PETALING JAYA: Sime Darby Plantation Bhd (SDP) aims to achieve a sustainable supply chain with the publication of a new policy statement, “Working with Suppliers to Draw the Line on Deforestation”.
The policy builds on the group’s existing practice and maps a step forward for the group to meet the “No Deforestation, No Peat, No Exploitation” (NDPE) standards and for its suppliers to adhere to the same standards.
“The rapid rate of deforestation is an urgent challenge for the world that demands a meaningful response. As the leading producer of sustainable palm oil, SDP shares this concern. This policy was crafted to ensure that our suppliers provide us and others with deforestation-free palm oil, and at the same time improve their NDPE operational standards too,” said its group managing director, Mohamad Helmy Othman Basha.
Based on the policy, if a supplier is found to be in violation of SDP’s NDPE standards, the supplier would have to immediately cease work on the land (when non-compliance is confirmed).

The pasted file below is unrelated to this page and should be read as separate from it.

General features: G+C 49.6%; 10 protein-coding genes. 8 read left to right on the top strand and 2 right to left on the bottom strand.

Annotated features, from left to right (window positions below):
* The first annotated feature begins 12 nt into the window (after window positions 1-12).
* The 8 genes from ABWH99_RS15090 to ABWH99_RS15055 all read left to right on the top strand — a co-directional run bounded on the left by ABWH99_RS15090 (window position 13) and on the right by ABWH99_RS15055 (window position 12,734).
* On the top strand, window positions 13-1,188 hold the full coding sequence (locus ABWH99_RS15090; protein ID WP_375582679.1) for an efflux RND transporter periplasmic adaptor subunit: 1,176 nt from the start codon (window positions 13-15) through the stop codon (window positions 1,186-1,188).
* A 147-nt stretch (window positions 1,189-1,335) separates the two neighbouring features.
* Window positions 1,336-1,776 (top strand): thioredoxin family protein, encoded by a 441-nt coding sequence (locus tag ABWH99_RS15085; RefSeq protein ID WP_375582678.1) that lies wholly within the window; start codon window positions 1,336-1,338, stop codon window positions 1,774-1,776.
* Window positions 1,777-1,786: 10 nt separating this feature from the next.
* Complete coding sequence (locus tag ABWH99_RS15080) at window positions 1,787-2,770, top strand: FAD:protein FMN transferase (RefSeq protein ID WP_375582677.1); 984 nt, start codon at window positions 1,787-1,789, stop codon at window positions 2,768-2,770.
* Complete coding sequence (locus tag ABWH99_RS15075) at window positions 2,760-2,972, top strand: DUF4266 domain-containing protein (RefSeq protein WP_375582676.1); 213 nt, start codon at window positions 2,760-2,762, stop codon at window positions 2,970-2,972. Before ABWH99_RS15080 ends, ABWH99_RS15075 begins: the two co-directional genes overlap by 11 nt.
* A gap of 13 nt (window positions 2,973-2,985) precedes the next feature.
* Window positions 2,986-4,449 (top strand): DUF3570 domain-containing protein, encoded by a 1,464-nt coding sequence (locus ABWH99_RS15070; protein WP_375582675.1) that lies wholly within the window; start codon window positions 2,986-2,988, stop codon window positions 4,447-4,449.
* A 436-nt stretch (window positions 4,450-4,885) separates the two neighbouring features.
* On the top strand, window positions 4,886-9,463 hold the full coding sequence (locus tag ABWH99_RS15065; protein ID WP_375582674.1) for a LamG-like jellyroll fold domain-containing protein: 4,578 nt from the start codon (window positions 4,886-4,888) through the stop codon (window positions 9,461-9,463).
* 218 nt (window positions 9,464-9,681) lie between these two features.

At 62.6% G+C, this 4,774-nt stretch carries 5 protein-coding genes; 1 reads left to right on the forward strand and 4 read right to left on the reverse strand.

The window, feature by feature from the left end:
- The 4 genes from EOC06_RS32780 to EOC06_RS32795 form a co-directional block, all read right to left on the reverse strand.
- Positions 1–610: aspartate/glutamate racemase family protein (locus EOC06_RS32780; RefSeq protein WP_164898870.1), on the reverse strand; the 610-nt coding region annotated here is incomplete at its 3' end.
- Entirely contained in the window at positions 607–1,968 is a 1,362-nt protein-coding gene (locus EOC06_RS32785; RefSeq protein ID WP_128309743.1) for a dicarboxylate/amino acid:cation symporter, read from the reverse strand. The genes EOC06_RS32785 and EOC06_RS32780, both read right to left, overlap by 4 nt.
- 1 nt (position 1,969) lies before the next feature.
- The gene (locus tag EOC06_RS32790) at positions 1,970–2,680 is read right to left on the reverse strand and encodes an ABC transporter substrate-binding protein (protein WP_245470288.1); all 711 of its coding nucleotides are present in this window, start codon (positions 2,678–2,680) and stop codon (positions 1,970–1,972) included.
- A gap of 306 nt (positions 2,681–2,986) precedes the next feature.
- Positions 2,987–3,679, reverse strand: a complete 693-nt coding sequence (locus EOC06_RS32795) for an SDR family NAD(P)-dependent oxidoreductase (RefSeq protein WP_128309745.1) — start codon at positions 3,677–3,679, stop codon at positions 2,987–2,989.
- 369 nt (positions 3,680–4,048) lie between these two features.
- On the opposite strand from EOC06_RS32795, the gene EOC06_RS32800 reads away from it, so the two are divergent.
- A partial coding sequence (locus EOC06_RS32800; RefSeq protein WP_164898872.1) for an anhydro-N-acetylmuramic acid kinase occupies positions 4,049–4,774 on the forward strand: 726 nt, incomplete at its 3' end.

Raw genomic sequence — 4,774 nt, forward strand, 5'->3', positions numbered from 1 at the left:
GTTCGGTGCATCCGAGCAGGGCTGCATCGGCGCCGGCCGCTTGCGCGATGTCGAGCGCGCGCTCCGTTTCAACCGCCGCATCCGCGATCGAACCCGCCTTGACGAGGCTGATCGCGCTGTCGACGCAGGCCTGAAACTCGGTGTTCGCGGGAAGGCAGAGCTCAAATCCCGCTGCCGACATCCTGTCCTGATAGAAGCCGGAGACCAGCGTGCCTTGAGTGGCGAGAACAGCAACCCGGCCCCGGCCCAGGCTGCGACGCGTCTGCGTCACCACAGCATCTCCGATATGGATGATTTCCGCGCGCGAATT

The supplier must also develop two types of plan namely, a time-bound plan for the restoration of cleared land and a time-bound plan to upgrade their operational practice. Suppliers who are unwilling to meet those conditions will be suspended.
The development and execution of landscape restoration plans as well as operational improvement plans will be externally verified and monitored on an ongoing basis.
Helmy said the ultimate goal is to expand the sphere of oil palm companies operating to NDPE standards. Therefore, if a non-compliant supplier commits to meet SDP’s conditions, the company will re-engage with them and support their progress.
He added that SDP does not believe in suspension without a path for the supplier to be reinstated.
“Constructive re-engagement to introduce new and improved practices is critical to systematically resolving non-compliance to NDPE. Simply suspending suppliers can have the unintended consequence of driving poor practice elsewhere into the system, making it less visible and harder to act on.
“This is not the intention of our policy. Our priority is to find solutions to the issues and we believe this must be done via engagement with the suppliers and giving them the opportunity to redress the problem,” he said.
Helmy said SDP is committed to working with suppliers in the development of their plans, and with NGO partners to build capacity for operational improvements to raise suppliers’ NDPE compliance.
The policy comes after the launch of Crosscheck, SDP’s new open-access online tool that allows traceability of its palm oil supply chain down to the mill level.
Crosscheck enables users to view a map showing all the mills that supply each of SDP’s refineries and information on who owns these mills.